Saturday, September 23, 2006

Western Buddhists gather to support Ambedkar


"Bringing together so many Buddhists from radically different traditions was a major feat in itself. In the past the Network of Buddhist Organisations has brought different Buddhists together to look at their differences. This event was remarkable in that it brought them together to look at and address the issues in the real world - issues facing the Dalit communities of India". This was the comment of Dhammarati from FWBO about the conference "The Dhamma Revolution in India: 50 years on" organised by the NBO and Karuna Trust.

The conference was held in anticipation of the 50th anniversary of the mass conversions to Buddhism initiated by the famous Dalit leader Dr Ambedkar. Speakers who arrived from India spoke about the wave of fresh conversions – expected to be in the hundreds of thousands - anticipated on the occasion of this golden jubilee. Indian Buddhism had been almost wiped out up until 1956, yet due to almost exclusively to Ambedkar there are now more than 10 million Buddhists in India. However this new Buddhist community still faces deprivation and exclusion as a result of the caste system.

The conference was attended by over 60 including representatives of the FWBO, the Karuna Trust, Soka Gakkai International, the Network of Buddhist Organisations and the Network of Engaged Buddhists, Dhagpo Kagyu Mandala from France, the Amida Trust, Sangha Seva, the Western Chan Fellowship, the UK-based Federation of Ambedkarite organisations, Dalits from India as well as individuals from other Buddhist organisations in the UK. Among others they heard presentations by Manidhamma (TBMSG), Subhuti (FWBO), Ian Findlay (Open Way Zen), and Claire Bertschinger (the SGI nurse who inspired Live Aid). Speakers emphasised the urgent need for more Buddhist teachers and organisations to get involved with the Dalit Buddhist movement, also the desire to work together to make Ambedkar and his work much better known in the West.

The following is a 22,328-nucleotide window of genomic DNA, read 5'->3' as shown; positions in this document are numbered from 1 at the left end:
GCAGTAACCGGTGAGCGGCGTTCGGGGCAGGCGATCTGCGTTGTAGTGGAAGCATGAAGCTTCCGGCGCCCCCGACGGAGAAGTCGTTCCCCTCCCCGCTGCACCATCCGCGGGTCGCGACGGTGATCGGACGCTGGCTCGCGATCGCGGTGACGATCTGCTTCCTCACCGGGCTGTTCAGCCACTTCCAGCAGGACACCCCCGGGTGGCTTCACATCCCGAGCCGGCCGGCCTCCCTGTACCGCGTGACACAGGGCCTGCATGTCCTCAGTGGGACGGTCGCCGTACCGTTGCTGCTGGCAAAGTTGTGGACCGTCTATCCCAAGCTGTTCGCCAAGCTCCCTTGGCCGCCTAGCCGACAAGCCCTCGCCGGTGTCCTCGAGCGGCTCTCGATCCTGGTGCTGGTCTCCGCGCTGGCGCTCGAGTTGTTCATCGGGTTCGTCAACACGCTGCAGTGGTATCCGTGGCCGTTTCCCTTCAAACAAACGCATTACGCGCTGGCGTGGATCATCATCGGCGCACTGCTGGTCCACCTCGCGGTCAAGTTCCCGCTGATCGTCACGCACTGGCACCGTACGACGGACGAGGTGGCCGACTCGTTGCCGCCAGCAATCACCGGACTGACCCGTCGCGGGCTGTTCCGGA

Workshops looked at the issues around the self-empowerment of the Dalits and the need to take the Dhamma to these communities. In addition there was a concert given by the sitar virtuoso Baluji Shrivastau who identified himself with the work for the Dalit cause. "I feel honoured to take part in this momentous event" he said to the packed shrine room of the North London Buddhist Centre.

Saul Deason and Suddhaka



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